The 2020 C-HR includes automatic emergency braking, active lane control, automatic high-beam headlights, and adaptive cruise control as standard. Blind-spot monitors are among its options.
Last year’s C-HR earned five stars overall from the NHTSA and “Good” ratings in every crash test from the IIHS. Newly standard LED headlights this year may help it earn a “Top Safety Pick” award from the IIHS, but we’ll update this space when we know more.
The C-HR has good forward outward vision, but chunky rear roof pillars and a somewhat low seating position spoil the view behind. We strongly recommend the optional blind-spot monitors.
2020 Toyota C-HR
Both Apple and Android users are finally supported in the 2020 Toyota C-HR.
A modest refresh this year endows the 2020 Toyota C-HR with more tech. We rate the 2020 C-HR at 7 out of 10 for its features. (Read more about how we rate cars.)
Three trim levels are on offer: LE, XLE, and Limited. With this year’s additional Android Auto compatibility joining the existing Apple CarPlay, we say stick with the base LE at around $22,500.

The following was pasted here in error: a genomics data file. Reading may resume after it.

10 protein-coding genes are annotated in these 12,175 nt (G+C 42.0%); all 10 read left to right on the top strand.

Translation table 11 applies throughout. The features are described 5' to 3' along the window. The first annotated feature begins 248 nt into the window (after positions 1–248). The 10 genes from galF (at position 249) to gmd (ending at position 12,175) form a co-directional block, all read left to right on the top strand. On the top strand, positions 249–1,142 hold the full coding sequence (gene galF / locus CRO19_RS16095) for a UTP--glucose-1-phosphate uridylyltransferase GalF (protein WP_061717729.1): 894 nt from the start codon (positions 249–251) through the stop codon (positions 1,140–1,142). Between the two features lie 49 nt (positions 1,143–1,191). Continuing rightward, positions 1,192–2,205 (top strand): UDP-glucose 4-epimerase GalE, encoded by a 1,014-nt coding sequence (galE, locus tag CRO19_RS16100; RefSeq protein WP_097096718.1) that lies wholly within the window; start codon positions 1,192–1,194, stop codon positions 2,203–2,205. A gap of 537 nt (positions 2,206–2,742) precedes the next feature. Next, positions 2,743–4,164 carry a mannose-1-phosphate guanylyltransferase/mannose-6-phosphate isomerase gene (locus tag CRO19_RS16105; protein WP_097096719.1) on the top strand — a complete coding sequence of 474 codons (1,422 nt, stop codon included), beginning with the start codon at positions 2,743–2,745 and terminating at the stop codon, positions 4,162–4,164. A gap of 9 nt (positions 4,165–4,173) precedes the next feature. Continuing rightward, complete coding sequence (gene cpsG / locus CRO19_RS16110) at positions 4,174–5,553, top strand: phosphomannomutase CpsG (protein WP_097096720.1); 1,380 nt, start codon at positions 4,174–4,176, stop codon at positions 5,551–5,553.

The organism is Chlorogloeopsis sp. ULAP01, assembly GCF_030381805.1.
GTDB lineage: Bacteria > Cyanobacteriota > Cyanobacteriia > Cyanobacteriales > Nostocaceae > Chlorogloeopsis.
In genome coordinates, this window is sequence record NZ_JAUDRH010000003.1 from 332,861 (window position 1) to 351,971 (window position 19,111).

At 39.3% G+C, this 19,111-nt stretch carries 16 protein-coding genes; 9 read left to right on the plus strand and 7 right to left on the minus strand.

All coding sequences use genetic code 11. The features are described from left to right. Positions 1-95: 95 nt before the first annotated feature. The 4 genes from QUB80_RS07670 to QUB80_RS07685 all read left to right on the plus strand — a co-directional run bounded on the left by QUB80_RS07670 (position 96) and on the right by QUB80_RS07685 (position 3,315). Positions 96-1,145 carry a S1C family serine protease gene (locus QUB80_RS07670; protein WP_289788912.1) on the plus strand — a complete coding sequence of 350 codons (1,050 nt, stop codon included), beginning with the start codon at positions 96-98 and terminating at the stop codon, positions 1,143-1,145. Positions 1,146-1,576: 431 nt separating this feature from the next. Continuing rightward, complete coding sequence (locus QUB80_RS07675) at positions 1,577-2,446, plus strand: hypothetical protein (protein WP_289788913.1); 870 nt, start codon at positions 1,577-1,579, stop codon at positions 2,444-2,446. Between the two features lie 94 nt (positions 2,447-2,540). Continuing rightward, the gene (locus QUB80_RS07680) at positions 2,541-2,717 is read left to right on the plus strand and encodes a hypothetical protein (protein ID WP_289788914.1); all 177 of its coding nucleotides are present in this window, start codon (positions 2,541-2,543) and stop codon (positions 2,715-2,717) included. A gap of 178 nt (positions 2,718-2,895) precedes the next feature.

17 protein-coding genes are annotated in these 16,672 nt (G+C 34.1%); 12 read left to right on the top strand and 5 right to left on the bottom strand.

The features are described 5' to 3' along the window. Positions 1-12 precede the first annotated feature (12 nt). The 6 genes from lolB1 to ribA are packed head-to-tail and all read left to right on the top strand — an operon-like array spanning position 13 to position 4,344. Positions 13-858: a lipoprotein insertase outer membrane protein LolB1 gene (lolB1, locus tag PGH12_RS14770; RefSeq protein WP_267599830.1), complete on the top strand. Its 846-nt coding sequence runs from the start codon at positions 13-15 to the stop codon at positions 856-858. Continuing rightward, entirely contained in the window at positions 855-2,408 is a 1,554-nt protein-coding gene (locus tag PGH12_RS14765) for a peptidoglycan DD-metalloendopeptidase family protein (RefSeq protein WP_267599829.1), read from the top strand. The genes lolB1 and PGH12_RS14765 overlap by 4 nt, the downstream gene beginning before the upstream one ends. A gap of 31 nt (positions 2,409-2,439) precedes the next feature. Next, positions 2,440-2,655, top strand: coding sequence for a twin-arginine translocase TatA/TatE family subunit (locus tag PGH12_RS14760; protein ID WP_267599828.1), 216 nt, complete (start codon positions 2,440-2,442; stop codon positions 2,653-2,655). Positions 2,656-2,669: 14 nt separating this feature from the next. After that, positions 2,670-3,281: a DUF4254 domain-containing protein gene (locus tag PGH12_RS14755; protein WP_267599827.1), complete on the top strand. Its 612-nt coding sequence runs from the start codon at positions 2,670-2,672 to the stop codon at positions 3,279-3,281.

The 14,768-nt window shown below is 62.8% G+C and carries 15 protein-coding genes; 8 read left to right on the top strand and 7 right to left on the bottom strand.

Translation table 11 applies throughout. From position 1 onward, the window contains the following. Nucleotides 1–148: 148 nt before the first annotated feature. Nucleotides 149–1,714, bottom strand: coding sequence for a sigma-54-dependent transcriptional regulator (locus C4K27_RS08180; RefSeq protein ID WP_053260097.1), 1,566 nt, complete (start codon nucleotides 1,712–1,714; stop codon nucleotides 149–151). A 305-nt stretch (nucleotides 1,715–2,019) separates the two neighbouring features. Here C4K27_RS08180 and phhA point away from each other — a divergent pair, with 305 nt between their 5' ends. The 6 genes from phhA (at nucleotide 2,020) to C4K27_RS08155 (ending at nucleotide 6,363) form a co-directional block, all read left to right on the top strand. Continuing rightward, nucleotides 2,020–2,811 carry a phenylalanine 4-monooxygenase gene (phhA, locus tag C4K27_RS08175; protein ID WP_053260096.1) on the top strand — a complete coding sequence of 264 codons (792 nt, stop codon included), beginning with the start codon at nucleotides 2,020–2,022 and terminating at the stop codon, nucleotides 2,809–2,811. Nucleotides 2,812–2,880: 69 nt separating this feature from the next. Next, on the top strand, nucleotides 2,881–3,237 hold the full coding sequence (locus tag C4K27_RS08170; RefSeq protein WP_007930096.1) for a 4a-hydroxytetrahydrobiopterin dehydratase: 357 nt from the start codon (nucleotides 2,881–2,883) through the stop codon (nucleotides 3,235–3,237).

That money buys power features, an 8.0-inch touchscreen, automatic dual-zone climate control, and active safety gear. Stepping up to the XLE nets alloy wheels, blind-spot monitors, and keyless ignition, which may be $2,000 well spent for some buyers.
The full-boat C-HR Limited runs around $27,500, which isn’t a bad deal given its standard leather upholstery, heated front seats, and power driver’s seat.
Toyota’s baked-in infotainment system is just OK. We find ourselves far more apt to plug our phones in and let Apple or Google take over.
2020 Toyota C-HR
The 2020 Toyota C-HR isn’t as thrifty as its modest power and small size would suggest.
Don’t look to the 2020 Toyota C-HR to provide excellent fuel economy. Even with its small engine and petite dimensions, this crossover is thirstier than you might expect.
We rate the 2020 C-HR at just 5 out of 10, a score some competitors with all-wheel drive can top. (Read more about how we rate cars.)
The C-HR is rated by the EPA at 27 mpg city, 31 highway, 29 combined. There’s no hybrid version on offer to slow fuel use, either. For commuters, Toyota’s own Corolla hatchback is rated as high as 35 mpg combined. Even the Subaru Crosstrek, which comes standard with all-wheel drive, is rated at 30 mpg combined.